- Federer says you're the player he inspired to...
- He is a very sensible person (laughs...).
- Are you proud of that?
- Of course. When you're young, you have players you take example from and I am pleased to have been a model for him. I have tremendous respect for Roger. He is a great ambassador for tennis. I really hope he will continue for some years.
- He would like to play more serve and volley, as you did, but it became almost impossible...
- It is very difficult indeed. Due to the changing of the game, slower surfaces, softer balls, harder strings. And it's almost too late for him because it's very natural to practise serve and volley. But I think it would give him an advantage in the coming years to play serve and volley 10 or 15% of the times. A slight increase in his game would make it harder for his opponents and give him an extra advantage.
- Right now, Federer is having a second life...
- It's true, he is very fit. He is on an incredible winning streak and has a serious chance to become world number one. If he plays well in Miami and on clay, everything is possible. If he can arrange to be on top at Roland Garros and Wimbledon, he may well win another Grand Slam. He has not been far from that last year. If he stays where he is right now, if he does not get injured, anything can happen. He has the victory in him right now.
- At Indian Wells, he seems to have found the solution against Nadal. What advice would you give him to help him beat Rafa?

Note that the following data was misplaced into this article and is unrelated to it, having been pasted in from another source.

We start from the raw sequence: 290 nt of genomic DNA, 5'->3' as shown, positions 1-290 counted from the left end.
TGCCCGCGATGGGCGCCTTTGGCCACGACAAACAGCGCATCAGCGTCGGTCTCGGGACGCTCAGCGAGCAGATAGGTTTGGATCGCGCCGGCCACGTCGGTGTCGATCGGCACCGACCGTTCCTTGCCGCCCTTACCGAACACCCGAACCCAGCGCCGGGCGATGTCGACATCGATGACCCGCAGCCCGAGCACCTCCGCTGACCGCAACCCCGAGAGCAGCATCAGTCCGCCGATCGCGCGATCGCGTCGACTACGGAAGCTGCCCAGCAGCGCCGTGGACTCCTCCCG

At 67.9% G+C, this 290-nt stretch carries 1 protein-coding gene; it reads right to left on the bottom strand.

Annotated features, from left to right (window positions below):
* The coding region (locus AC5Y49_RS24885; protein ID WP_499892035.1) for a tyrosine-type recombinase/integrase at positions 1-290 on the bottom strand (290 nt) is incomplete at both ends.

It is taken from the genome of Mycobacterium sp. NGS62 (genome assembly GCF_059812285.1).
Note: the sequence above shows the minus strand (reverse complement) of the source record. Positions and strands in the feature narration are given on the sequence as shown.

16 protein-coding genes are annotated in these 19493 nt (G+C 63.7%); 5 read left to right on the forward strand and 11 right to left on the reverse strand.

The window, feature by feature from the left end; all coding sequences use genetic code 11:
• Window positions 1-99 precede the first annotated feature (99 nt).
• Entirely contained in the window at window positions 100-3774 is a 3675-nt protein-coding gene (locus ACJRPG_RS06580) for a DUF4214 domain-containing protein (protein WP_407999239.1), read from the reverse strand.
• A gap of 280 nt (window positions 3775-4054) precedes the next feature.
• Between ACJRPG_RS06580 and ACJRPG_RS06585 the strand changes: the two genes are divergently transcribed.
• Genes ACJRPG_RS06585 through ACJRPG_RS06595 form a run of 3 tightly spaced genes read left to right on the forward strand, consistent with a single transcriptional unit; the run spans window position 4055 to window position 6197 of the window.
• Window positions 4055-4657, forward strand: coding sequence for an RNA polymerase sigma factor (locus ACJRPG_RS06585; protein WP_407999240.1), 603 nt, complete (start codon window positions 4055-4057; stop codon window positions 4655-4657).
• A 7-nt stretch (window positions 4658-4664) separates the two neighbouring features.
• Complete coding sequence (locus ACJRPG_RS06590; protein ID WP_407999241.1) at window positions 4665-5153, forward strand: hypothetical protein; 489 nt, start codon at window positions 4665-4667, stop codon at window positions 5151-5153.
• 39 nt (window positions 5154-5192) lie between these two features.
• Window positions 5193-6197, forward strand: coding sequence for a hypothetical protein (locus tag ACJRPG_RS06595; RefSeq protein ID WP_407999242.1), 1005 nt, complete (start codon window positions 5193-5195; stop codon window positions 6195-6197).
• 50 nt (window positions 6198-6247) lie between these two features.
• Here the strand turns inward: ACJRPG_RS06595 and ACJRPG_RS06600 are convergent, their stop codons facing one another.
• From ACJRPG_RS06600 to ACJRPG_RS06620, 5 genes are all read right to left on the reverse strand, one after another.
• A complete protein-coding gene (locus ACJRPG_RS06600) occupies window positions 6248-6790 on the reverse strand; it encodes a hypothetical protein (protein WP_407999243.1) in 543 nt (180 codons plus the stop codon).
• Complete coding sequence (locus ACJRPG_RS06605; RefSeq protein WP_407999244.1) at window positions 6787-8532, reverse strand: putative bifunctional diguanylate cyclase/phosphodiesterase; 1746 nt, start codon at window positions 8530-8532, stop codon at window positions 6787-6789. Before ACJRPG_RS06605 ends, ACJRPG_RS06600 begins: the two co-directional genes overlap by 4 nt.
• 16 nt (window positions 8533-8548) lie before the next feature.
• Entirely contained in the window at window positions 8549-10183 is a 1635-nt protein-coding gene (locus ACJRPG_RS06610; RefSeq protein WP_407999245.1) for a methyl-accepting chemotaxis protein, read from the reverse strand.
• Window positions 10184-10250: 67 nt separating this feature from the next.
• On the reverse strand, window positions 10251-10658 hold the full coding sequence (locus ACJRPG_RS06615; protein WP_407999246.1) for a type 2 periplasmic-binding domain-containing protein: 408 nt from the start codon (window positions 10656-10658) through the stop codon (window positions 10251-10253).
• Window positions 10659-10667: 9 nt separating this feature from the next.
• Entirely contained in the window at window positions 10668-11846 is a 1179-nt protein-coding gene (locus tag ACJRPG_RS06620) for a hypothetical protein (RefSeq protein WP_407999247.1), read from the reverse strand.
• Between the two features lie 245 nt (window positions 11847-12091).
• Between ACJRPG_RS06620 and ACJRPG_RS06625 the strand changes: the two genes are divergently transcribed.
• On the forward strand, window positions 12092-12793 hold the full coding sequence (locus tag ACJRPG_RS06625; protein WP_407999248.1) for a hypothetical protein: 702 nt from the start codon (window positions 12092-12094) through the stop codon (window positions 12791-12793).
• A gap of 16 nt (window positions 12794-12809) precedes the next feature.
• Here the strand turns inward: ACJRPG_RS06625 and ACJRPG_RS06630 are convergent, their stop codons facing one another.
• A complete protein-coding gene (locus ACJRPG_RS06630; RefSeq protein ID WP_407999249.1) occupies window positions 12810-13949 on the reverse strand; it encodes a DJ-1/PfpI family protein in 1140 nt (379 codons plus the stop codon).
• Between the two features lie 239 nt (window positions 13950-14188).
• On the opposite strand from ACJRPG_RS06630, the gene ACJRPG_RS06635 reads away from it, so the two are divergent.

- It's hard to say. The difference is so little, a few points here and there. I think it's psychological, first and foremost.
- What do you think of John Isner?
- He plays very well, given his size. If he can develop his game a bit, he can become very dangerous.
- We see more and more big players...
- Everyone is getting bigger and stronger, but the ideal size is between 180 and 195 cm. Beyond that, it's complicated.
- Has the game become more physical?
- The serve and volley is more physical than the game from the baseline, because it is faster and requires greater responsiveness. However, tennis has become very powerful. And without physical assets, today you have no chance.
- Players complain seasons are too long...
- I think if they had the schedule I had, they would complain even more. I was very involved in the Davis Cup (he won four times) and my seasons were longer than now. We had somehow seven consecutive seasons.
- What happened to the Swedish tennis?
- A kind of standardization. Competition from other sports, too. Swedish tennis is in poor health. We should start from scratch. I think there are some promising 16 year old guys, but it will take some time before they arrive on the circuit. It will remain empty for a while. I am part of a lucky generation who participated in a revolution. At that time, they built many indoor courts, we had excellent coaches and a good Federation. We worked hard but in the right direction.
- What is your fondest memory and your biggest regret?
- I do not have too many regrets. If I look at my career, I'm quite satisfied. Having been world number one is probably what I'm most proud of. For it's very difficult to achieve. Otherwise, winning my first Wimbledon was a big highlight for a Swede.
- «Stefan, thanks for being an inspiration!»
- "It's nice to tell your kids you were number one..."
- Stefan Edberg says Murray can win Wimbledon again
- "I didn't envy Boris"
- What former stars Edberg and Ivanisevic are up to
- Edberg: from dream to reality
- Stefan talks about his passive arena in Växjö
- «He's one of the smartest players I have seen»
- On the ball in the Western Algarve
- "My first time in Turkey"
- It was better before
- Many fond memories for Stefan
- Stefan interviewed on the Australian Open
- Edberg: «It's hard for Djokovic to repeat 2011»
- The enjoyment of the children's chauffeur